Three statements between April 14, when President Biden announced US troop withdrawal from Afghanistan, and April 22, when U.S. Central Command’s General Kenneth “Frank” McKenzie Jr. repeated what he had earlier stated before the House Armed Services Committee, probably foretell considerable trouble ahead for Pakistan.
Let us first look at what General McKenzie told a Senate committee on April 22.
“I think Pakistan is interested in stability in Afghanistan and I think it’s going to be very difficult for that stability to remain after we leave. So, I think Pakistan will be very concerned by that. I would say frankly that it’s a situation they have not been terribly helpful on over the last 20 years so that’s unfortunate for them that some of this is now gone come back home in a way that they perhaps did not anticipate.”
Only a couple of days earlier, McKenzie had told members of the Armed Services Committee; Pakistan will be most impacted by the US withdrawal because of the possibility of unconstrained refugee flow, the possibility of new terrorist attacks in Pakistan that could ramp up as a result of this.
Should we interpret as a veiled threat by a global power after failing to bring peace to Afghanistan as part of the “nation-building project” that had begun after the 9/11 terrorist attacks? Is the CENTCOM chief scapegoating Afghanistan’s internal power struggles and the US failures on Pakistan, and hence threatening it with instability?
Such inference may not be out of place if one draws on what President Biden told the world when announcing the phased pullout from Afghanistan.
In addition to this, Biden cold-shouldered Pakistan’s Prime Minister for the Global Climate Summit and asked his point-man on climate, John Kerry to invite Malik Amin Aslam, Prime Minister Imran Khan’s point-man for climate change issues. Kerry and Alston flew over Pakistan to visit India, Bangladesh and Afghanistan but snubbed Pakistan.
What messages are they conveying to PM Khan and what inferences should one draw from the aforementioned statements and actions by the Biden administration?
Firstly, a new phase of Sino-US cold war is underway with China as the primary focus of the US policy involvement in Asia (Joe Biden: We have to shore up American competitiveness to meet the stiff competition we’re facing from an increasingly assertive China)
Secondly, India as a strategic partner will serve as the shoulders that the US will use for pursuing its policy objectives in the region (JB: … but we’ll not take our eye off the terrorist threat. We’ll reorganize our counterterrorism capabilities and the substantial assets in the region to prevent the reemergence of terrorists — of the threat to our homeland from over the horizon)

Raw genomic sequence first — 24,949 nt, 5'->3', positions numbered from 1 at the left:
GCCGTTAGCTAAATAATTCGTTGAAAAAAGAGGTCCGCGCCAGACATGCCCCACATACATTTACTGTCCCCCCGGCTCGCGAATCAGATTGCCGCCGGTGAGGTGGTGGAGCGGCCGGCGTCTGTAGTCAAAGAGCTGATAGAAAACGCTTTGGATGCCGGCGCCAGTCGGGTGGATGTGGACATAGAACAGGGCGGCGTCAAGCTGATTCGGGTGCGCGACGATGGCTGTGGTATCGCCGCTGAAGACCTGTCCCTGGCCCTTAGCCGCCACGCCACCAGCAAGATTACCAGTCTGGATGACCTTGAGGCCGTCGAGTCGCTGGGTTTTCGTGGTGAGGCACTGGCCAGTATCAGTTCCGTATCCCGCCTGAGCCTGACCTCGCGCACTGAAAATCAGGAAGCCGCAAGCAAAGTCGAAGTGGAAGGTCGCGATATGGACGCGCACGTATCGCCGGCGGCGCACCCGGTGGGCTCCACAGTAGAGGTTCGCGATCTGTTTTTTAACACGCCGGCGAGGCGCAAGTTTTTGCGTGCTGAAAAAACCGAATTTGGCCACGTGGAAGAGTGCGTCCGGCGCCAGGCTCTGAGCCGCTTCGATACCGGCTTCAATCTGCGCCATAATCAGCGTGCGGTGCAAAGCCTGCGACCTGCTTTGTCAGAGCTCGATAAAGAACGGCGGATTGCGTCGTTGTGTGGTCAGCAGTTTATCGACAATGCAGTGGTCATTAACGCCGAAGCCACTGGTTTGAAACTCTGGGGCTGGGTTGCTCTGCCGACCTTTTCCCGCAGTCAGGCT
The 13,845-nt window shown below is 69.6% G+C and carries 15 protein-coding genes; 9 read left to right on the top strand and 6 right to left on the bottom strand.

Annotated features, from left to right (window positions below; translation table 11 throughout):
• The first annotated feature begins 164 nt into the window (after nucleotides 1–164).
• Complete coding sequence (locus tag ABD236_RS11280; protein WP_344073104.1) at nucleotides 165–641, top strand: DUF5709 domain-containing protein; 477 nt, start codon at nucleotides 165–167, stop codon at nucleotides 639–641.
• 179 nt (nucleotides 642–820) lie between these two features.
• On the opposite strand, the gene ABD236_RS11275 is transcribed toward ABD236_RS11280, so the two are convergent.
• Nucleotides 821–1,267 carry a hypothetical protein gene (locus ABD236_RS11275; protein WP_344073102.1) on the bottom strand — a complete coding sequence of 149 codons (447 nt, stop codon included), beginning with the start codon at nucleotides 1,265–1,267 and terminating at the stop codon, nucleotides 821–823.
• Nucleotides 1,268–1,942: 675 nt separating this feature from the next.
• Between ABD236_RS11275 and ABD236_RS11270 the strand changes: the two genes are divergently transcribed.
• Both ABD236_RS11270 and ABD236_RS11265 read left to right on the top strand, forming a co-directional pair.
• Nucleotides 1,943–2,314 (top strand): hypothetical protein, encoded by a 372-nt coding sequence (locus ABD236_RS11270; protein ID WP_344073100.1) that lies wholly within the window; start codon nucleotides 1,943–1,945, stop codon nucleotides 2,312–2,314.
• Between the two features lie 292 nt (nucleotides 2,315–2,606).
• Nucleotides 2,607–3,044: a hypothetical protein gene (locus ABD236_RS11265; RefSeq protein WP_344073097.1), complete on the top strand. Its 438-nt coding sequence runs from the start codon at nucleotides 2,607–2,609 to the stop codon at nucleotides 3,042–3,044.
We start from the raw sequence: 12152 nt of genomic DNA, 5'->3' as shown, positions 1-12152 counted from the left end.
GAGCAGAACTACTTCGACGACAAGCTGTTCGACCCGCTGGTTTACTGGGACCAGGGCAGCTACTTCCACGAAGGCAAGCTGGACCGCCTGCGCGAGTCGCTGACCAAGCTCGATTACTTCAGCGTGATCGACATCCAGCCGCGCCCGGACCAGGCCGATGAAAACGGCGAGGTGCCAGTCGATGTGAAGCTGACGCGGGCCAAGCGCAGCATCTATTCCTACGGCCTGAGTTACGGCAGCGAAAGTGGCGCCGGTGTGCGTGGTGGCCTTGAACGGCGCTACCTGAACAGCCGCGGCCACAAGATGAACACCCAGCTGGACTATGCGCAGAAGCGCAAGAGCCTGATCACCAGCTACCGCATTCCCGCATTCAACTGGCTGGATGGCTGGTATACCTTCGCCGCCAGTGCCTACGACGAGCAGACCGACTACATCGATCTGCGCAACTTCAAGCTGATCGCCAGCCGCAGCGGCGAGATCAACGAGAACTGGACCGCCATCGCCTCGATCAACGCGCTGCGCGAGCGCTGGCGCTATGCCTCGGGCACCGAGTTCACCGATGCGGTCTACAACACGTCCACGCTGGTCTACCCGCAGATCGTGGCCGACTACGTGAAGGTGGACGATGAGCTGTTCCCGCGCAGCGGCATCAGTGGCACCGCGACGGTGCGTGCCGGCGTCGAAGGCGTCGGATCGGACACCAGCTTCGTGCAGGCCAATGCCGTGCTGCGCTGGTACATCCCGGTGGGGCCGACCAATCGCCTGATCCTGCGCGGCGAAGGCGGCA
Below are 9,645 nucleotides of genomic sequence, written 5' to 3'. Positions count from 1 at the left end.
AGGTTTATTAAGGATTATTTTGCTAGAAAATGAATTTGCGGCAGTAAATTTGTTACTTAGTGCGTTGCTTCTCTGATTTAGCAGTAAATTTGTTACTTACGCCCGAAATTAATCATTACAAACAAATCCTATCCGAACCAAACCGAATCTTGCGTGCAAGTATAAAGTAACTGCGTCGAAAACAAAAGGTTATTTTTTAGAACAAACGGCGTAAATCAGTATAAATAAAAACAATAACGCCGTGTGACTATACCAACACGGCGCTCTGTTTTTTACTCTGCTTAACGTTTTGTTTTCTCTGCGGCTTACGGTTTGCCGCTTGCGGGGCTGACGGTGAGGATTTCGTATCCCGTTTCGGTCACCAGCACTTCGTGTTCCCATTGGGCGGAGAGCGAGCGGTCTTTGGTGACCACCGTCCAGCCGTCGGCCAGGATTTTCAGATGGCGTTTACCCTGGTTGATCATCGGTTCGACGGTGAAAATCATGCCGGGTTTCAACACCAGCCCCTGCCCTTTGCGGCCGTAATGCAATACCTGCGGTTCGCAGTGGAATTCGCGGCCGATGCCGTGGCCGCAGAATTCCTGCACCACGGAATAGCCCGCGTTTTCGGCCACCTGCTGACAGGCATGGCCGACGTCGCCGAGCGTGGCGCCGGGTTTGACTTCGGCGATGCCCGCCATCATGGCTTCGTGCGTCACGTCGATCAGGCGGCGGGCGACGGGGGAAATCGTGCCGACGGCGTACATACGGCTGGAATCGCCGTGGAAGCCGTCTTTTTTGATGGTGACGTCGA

Thirdly, a Democratic Party administration would not shy from engaging security establishments in the region to pursue its strategic goals including containment of China.
The three telephonic contacts – twice from foreign secretary Antony Blinken and once from defense secretary Lloyd Alston – with Pakistan’s army chief General Qamar Javed Bajwa offer clear indicators of the new approach; engage whoever serves America’s national interests. This is a marked sharp contrast and a marked departure from Democratic Party’s aversion to deal with military rulers. President Bill Clinton, who visited Pakistan in February 2000 for under five hours in a very hostile environment and had almost declined to meet with the then President Pervez Musharraf
Fourth, the US will remain engaged in Afghanistan with the help of India at the cost of excluding Iran from the process. ( JB: And we’ll ask other countries — other countries in the region — to do more to support Afghanistan, especially Pakistan, as well as Russia, China, India, and Turkey. They all have a significant stake in the stable future for Afghanistan).
Conspicuous here was the omission of Iran from the countries the US is seeking help from and foretells us that the unfortunate Afghanistan is likely to remain a hotbed of militancy and internal turmoil with no real peace in sight with the exclusion of Tehran from the entire process.
Ironically, the US plans to engage with Iran but for a reason other than Afghanistan; it intends – so it seems – to wean Tehran away from China, and at the same time neutralize Iranian political threat to the US presence and its policies on Afghanistan.
Lastly, is the US ramping up pressure on Pakistan to warn Prime Minister Imran Khan for his categorical statement on partnership with China; “I think our economic future is tied to China that has stood by Pakistan through thick and thin, Khan has reiterated on several occasions.”
The vibes out of Washington for Pakistan are not promising at all. If the US establishment believes Pakistan failed its military mission in Afghanistan, then it would be hardly surprising if it sets out to settle scores. Tough times ahead for Pakistan – not to balance its relations with both the US and China but to manage it in a way that is not hurtful to its unflinching and unconditional partnership with Beijing. The entire civilian and military leadership in Islamabad and Rawalpindi is now on trial indeed and must brace for a clearly defined foreign policy paradigm.
This article first appeared in Daily Times. Click here to go to the original.